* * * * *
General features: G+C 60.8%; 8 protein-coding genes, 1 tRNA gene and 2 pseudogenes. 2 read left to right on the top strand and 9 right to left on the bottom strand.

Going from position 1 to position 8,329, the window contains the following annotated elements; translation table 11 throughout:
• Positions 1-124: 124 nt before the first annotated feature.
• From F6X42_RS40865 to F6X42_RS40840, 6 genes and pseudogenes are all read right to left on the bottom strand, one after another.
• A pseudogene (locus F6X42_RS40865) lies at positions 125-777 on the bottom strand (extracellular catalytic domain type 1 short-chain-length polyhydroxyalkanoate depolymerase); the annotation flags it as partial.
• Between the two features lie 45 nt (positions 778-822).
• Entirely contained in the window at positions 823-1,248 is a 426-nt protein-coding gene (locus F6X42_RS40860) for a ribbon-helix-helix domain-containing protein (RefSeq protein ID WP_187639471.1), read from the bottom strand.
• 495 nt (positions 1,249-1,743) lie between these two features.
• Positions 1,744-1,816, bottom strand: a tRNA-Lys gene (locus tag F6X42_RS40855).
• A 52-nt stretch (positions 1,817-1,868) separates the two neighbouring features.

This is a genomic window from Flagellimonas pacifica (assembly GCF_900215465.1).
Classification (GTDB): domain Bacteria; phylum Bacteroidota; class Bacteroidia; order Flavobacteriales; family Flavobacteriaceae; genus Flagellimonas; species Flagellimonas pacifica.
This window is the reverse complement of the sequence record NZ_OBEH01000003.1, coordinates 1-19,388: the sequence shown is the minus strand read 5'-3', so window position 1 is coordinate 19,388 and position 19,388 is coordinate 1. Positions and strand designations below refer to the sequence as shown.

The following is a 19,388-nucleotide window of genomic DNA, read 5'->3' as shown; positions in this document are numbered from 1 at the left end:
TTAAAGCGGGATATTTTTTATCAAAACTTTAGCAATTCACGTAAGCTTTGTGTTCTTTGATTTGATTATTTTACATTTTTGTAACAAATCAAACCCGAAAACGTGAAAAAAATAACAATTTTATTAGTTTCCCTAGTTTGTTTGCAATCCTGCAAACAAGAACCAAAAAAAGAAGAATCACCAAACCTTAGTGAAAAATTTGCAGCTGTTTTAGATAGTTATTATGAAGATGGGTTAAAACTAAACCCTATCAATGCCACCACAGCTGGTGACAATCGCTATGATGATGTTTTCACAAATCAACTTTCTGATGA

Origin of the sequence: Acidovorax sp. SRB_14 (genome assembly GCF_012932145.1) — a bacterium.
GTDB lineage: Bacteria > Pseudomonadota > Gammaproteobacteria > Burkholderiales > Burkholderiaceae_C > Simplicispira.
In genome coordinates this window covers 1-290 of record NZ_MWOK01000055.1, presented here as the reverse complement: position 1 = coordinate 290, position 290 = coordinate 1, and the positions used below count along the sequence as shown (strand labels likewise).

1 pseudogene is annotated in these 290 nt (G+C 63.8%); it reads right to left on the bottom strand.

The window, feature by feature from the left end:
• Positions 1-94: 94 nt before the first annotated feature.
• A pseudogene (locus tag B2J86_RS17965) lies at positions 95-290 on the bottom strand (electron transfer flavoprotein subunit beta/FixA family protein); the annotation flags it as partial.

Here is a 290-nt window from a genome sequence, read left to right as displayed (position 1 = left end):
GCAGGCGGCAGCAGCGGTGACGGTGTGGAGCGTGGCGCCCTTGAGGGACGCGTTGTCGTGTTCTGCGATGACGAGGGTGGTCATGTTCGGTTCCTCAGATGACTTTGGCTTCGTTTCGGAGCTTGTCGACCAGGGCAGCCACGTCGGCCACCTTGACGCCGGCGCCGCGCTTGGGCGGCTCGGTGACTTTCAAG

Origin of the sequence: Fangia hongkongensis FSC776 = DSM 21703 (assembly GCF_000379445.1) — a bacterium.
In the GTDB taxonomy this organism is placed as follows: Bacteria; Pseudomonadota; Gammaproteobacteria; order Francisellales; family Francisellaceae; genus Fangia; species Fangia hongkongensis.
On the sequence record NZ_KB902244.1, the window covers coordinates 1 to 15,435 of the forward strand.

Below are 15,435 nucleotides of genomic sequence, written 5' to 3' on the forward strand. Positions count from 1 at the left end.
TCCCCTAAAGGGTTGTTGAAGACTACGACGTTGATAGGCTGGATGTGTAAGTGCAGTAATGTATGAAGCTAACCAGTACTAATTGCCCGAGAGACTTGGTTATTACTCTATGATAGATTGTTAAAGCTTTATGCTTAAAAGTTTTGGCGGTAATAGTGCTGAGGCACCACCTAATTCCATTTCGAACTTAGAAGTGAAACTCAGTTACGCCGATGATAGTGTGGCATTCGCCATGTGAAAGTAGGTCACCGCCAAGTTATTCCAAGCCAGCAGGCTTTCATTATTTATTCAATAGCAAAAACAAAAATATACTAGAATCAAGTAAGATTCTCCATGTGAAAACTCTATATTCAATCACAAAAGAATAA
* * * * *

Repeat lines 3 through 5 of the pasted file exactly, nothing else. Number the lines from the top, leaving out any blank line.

• Positions 1-124: 124 nt before the first annotated feature.
• From F6X42_RS40865 to F6X42_RS40840, 6 genes and pseudogenes are all read right to left on the bottom strand, one after another.
• A pseudogene (locus F6X42_RS40865) lies at positions 125-777 on the bottom strand (extracellular catalytic domain type 1 short-chain-length polyhydroxyalkanoate depolymerase); the annotation flags it as partial.